PDO’s Tayseer gas field set for accelerated development in Oman

Generating cash flow: Tayseer is an example of PDO’s award-winning strategy to achieve the early monetisation of new discoveries

Conrad Prabhu –
MUSCAT –
Dec 26: Majority government-owned Petroleum Development Oman (PDO), which accounts for much of the nation’s crude oil output as well as almost all of its gas production, says it is accelerating early development of its promising Tayseer gas field in southern Oman.
Tayseer is one of a substantial portfolio of small and large projects that will make headway in the coming year in line with PDO’s strategy to sustain hydrocarbon production, most notably natural gas seen as pivotal to fuelling the Sultanate’s economic development.
“Tayseer is a very nice development, for which we are mobilising the early development facilities very quickly,” PDO Managing Director Raoul Restucci said. “We have done the exploration appraisal, and we are at the moment accelerating early development facilities.”
“We have already started to invite tenders on this, so you are going to see a very accelerated development programme for testing surface, and that will help us determine how many development wells are needed,” Restucci added.
Discovered barely two years in November 2014, Tayseer is an example of PDO’s award-winning strategy to achieve the early magnetisation of new hydrocarbon discoveries through modest investments in early development facilities. Designed to help mitigate the effects of the current crisis unleashed by relatively low oil prices, early monetisation helps drive cash flow and generate revenues for the company.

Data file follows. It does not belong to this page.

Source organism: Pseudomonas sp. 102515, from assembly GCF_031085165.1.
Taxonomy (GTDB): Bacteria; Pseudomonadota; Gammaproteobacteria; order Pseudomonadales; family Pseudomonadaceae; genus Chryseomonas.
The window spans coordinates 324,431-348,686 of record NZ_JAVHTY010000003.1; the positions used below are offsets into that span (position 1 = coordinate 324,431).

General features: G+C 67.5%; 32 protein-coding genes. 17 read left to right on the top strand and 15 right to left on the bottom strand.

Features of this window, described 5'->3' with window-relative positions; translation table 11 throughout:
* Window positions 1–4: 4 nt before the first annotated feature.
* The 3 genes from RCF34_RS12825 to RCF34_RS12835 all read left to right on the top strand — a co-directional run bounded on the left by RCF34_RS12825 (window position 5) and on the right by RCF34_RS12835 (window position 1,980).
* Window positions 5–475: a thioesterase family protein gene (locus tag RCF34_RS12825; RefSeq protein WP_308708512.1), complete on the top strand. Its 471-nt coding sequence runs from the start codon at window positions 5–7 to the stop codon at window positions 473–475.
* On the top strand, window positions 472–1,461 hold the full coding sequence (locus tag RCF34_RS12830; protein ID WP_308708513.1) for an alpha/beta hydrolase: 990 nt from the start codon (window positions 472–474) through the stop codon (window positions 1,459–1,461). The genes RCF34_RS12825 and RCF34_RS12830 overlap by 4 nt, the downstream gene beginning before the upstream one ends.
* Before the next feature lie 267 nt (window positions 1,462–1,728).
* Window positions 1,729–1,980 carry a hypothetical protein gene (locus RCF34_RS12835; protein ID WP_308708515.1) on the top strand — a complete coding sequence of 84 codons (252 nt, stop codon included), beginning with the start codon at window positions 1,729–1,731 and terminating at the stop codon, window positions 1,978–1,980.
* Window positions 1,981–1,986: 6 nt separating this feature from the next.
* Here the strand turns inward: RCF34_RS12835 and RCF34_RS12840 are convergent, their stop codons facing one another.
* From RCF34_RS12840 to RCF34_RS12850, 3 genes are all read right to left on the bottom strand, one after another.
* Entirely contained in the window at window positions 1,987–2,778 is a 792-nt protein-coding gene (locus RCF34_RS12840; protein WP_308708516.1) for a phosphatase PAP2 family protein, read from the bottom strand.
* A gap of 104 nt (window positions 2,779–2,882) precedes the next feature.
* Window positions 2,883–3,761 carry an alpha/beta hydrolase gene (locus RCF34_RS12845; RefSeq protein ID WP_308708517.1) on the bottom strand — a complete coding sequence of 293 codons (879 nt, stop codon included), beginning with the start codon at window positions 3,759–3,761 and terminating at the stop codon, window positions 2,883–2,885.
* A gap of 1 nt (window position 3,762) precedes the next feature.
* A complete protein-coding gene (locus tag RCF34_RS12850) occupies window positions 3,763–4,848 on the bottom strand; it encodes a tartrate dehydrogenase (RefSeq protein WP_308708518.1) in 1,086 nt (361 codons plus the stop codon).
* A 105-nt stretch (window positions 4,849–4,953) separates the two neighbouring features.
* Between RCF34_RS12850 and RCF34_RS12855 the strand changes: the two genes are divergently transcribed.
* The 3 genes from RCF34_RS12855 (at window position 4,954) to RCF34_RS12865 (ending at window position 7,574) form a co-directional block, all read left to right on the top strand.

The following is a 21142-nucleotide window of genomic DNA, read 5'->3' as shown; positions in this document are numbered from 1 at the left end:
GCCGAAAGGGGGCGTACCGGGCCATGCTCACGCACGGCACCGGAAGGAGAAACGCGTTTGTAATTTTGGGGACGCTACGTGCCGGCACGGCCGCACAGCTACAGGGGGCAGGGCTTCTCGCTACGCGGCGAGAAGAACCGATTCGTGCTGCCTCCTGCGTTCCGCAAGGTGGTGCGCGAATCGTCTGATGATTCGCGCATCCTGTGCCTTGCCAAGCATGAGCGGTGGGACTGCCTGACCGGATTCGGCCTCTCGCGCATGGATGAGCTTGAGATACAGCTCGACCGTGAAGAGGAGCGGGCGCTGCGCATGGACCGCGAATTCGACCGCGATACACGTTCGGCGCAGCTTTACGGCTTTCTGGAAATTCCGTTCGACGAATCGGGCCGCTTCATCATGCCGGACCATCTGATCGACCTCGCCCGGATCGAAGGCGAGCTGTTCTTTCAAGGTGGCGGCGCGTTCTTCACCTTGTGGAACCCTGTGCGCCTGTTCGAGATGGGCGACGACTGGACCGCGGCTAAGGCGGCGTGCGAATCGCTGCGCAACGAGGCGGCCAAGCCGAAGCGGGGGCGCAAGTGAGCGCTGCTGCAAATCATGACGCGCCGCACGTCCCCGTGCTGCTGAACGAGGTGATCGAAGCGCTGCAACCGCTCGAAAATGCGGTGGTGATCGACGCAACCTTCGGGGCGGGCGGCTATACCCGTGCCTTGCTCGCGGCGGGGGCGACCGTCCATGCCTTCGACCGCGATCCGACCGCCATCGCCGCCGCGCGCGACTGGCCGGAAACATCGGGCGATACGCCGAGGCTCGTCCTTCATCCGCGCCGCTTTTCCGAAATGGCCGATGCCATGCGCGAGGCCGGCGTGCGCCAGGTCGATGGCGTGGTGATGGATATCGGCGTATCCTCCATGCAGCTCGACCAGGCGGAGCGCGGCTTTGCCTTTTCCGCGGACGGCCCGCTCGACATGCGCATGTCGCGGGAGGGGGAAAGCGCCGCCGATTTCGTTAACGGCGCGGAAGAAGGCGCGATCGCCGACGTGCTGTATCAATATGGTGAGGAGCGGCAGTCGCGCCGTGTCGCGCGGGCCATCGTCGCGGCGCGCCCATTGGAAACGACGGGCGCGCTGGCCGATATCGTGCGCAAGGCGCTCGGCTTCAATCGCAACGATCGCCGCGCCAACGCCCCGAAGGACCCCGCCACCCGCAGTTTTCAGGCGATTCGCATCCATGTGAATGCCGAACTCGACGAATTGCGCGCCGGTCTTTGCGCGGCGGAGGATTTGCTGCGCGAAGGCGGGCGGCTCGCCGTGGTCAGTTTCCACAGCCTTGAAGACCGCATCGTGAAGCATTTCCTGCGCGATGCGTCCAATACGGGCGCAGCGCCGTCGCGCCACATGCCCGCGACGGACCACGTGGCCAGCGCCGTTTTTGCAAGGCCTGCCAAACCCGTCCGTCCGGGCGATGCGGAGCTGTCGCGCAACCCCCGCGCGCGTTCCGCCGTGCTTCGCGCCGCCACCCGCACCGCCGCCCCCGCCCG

Located around 35 km north of PDO’s Budour NE fields and 20km west of al Noor Production Station, the Tayseer gas field flowed rich gas at the rate of around 1.3 million cubic metres per day (MMm3/day) and condensate of around 900 m3/day during the successful testing of the TY-1 well. The well proved a gas-initially-in-place (GIIP) volume of around 12.6 billion cubic metres (BCM) and condensate-initially-in-place (CIIP) volume of 8.8 MMm3.
An opportunity-framing workshop conducted by PDO about a year ago outlined the potential to develop up to 4.0 BCM of gas reserves at the rate of 1 MMm3/day of gas through the Early Development Facilities (EDF) route, along with along with around 700 m3/day of condensate. Full field development will target around 26.4 BCM of natural gas and 18.5 MMm3 of condensate. While gas is proposed to be exported via the South Oman Gas Line (SOGL), oil and condensate will be fed into the Main Oil Line (MOL).
Also making headway are two big ticket ventures, according to PDO’s Managing Director. “The Rabab-Harweel (Integrated Project – RHIP) continues to progress well, while Yibal Khuff (is the subject of) major design executive follow through activities,” he pointed out.
Rabab-Harweel and Yibal Khuff, along with Budour, are oil and gas reservoirs located in the Greater Birba in the south of PDO’s concession. The integrated Rahab-Harweel project aims to harness part of Rabab’s sour gas to inject as miscible gas to produce heavy oil from Harweel’s sour oil reservoirs. The project will target a peak production of 36,000 barrels per day (bpd) of heavy oil.
Equally mega-scale is the Yibal Khuff Sudair project entailing the development of an integrated greenfield oil and gas scheme targeting an output of 20,000 bpd of oil and 6 MMm3/day of gas. The giant facility also includes a new central processing plant with oil separation and stabilisation facilities. Also envisaged are facilities for gas sweetening, hydration, dewpointing and sulphur recovery and production and liquid sulphur handling.

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